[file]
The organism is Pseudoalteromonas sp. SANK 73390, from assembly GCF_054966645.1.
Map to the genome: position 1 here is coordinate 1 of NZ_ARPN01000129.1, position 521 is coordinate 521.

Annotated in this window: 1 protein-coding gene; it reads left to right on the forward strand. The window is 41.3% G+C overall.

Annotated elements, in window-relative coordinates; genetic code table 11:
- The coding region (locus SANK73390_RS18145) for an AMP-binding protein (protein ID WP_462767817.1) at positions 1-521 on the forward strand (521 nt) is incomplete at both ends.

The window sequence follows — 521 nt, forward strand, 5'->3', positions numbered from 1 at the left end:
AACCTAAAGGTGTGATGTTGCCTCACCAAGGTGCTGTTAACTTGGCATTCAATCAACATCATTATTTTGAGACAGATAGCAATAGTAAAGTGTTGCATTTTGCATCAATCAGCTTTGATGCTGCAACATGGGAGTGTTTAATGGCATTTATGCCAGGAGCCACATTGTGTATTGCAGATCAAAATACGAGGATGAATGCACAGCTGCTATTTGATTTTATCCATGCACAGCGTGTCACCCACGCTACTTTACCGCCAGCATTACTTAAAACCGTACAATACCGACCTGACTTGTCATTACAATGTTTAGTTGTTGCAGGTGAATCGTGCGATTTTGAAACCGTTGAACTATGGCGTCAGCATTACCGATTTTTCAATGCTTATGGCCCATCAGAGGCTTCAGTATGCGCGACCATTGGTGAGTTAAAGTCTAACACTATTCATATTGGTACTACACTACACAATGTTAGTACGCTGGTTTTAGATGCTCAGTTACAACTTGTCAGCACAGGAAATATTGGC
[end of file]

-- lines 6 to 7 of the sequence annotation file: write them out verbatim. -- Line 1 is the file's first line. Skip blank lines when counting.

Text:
The window sequence follows — 521 nt, forward strand, 5'->3', positions numbered from 1 at the left end:
AACCTAAAGGTGTGATGTTGCCTCACCAAGGTGCTGTTAACTTGGCATTCAATCAACATCATTATTTTGAGACAGATAGCAATAGTAAAGTGTTGCATTTTGCATCAATCAGCTTTGATGCTGCAACATGGGAGTGTTTAATGGCATTTATGCCAGGAGCCACATTGTGTATTGCAGATCAAAATACGAGGATGAATGCACAGCTGCTATTTGATTTTATCCATGCACAGCGTGTCACCCACGCTACTTTACCGCCAGCATTACTTAAAACCGTACAATACCGACCTGACTTGTCATTACAATGTTTAGTTGTTGCAGGTGAATCGTGCGATTTTGAAACCGTTGAACTATGGCGTCAGCATTACCGATTTTTCAATGCTTATGGCCCATCAGAGGCTTCAGTATGCGCGACCATTGGTGAGTTAAAGTCTAACACTATTCATATTGGTACTACACTACACAATGTTAGTACGCTGGTTTTAGATGCTCAGTTACAACTTGTCAGCACAGGAAATATTGGC